Absolutely, because it brings back such good memories - I mean there's happy parts of the movie and sad parts but it brings back so many good memories of that music, I mean for me at least - which is what you wanted I guess.
Yeah there was some great live stuff - I think there was some Big Day Out footage in there...
Indeed there was and I did not attend and I watched that footage and said "damn it" to myself. Ok let's talk about the new band - I understand that you met one of the girls from Upset on Twitter - how cool is that?
Yeah that's Ali. Ali is our singer/guitarist. She was in a band called Vivian Girls and I was a big fan of Vivian Girls and she was in Best Coast and we met just following each other on Twitter, we had a mutual respect for each other and like she'd tweet at me and say something and I'd tweet back. You know we had similar interests and so that's how that started. And then she was starting up a new band and asked if I wanted to listen to her songs so that's how it all started.
Cool, so are you guys enjoying making new music and going back out on tour?
Yeah I am having a good time with it, you know, when I can go. I mean everybody has their day jobs in the band, I mean I'm a mom, so those are priorities. But when we do go out it's fun to play. And to check out... there are so many great bands these days, so many great bands with women that I'm loving listening to.
Like who in particular are we liking at the moment?
I like Bleeding Rainbow and Potty Mouth is great. Oh and Tacocat from Seattle, my ultimate favourite band is Tacocat.
Ok I will look them up immediately. Now another question about music, do you think you can still make money out of a career in music these days?
Well it's so tough just because, I mean you have to tour. It's not about selling your records any more you know to make a living. I mean you've always had to tour but I think that it's really difficult now... but that's the situation these days.
It is, I mean I do interviewing/reviewing for tickets or love rather than money. There's just not enough money out there for us to make a living from. You have to do something, like you say, a day job that earns the money.
Yeah right. Once it was punk-rock, anti-corporate, anti "the man" and now it's like we just need to get a Red-Bull sponsorship and then we'll make some money, that's the way around it. And I'm not above that you know because you've got to do what you've got to do. But it's just such a complete 180.
Yeah like the total opposite of what it once was...
Right, right, you know everybody wants to get their Apple computer commercial or whatever.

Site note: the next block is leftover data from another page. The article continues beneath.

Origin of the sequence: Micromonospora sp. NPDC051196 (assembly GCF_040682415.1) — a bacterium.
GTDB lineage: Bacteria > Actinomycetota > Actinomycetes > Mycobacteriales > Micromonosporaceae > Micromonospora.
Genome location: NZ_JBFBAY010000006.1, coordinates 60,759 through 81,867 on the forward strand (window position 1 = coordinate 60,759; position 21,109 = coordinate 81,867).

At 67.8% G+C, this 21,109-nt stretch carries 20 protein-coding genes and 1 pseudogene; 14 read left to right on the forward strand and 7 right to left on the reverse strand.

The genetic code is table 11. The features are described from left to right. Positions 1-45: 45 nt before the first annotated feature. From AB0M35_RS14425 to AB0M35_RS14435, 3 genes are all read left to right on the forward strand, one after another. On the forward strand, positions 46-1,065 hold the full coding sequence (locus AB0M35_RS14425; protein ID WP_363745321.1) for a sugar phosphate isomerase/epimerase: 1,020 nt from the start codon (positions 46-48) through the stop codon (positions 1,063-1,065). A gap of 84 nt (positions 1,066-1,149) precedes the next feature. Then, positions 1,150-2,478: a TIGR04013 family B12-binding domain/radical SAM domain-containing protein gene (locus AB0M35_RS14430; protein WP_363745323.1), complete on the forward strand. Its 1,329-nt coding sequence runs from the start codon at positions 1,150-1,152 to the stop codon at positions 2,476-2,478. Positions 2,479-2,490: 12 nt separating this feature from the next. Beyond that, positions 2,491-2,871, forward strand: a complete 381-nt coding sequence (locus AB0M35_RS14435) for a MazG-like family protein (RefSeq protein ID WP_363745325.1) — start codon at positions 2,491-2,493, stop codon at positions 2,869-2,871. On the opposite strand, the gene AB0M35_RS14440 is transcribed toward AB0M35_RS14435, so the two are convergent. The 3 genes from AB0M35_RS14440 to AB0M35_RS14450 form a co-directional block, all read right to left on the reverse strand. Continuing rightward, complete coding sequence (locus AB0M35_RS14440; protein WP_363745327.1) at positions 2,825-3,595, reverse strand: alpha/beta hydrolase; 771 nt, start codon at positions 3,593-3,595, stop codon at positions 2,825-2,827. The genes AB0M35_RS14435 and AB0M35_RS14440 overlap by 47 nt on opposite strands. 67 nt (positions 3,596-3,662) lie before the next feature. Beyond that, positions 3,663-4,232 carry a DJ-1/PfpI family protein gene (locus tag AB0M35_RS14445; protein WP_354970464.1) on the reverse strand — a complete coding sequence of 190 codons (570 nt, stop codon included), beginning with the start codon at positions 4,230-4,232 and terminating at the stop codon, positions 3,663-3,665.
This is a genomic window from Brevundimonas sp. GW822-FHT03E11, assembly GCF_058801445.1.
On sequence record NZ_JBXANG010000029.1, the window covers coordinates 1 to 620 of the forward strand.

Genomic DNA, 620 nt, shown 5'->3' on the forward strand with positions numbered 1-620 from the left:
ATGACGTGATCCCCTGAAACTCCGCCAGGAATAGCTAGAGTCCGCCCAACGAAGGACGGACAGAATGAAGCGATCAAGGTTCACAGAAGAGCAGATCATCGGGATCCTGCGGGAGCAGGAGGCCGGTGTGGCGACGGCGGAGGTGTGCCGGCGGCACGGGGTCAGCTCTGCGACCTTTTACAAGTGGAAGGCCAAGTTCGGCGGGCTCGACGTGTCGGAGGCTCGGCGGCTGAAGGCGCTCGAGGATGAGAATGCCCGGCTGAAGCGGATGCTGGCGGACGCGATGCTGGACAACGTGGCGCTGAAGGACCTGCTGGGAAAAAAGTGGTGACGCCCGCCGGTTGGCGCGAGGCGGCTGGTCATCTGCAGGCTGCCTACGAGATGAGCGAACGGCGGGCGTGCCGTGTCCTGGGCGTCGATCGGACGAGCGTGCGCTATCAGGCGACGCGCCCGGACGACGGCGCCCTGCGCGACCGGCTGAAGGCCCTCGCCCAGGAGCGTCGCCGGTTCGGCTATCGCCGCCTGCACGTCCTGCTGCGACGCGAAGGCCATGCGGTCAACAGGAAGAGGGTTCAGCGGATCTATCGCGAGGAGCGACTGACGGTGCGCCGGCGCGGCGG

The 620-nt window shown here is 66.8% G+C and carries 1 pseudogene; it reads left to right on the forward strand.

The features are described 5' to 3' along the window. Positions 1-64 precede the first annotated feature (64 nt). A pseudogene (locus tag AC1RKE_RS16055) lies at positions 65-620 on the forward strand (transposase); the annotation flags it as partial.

Yeah I agree. Now another question, speaking of touring, what was it like touring with Juliette Lewis? I know you did that in the past and made an album with her band, was that great?
Yeah she was such an amazing person, so much energy and so excited about music, you know like super excited about exploring it and she just has a natural talent as a singer and a performer. But also she was really open, like she would ask so many questions about anything... you know she has no concerns about if it was cool to ask about things like "what's a soundcheck"? I mean now she's like toured around the world and stayed in a million places but she was just so great then, she was really inspiring to be in a band with and I had a great time playing music with her and being part of The Licks.
Yeah, it's just a great band and you're right, she's just so enthusiastic, that's what makes it exciting. Ok let's go back to when you first started being a drummer, who originally inspired you to get into drumming and to be that person in the band?
I saw a drummer in a band that came to my school and I was excited, I saw the drummer playing drums and was excited by the sound and the loudness. It was in the late 70s, early 80s, and punk rock had started and I was seeing bands, I mean not seeing them literally but trying to get my hands on anything that could tell me more about it. I was so into the GoGos and Suzi Quatro and The Runaways were huge influences. Where I grew up you know it was ... it's so great that people today, kids today can find out about anything through the internet but where I grew up it was really remote. I mean it was a suburb of Seattle but it wasn't like LA or New York where you could get really great records.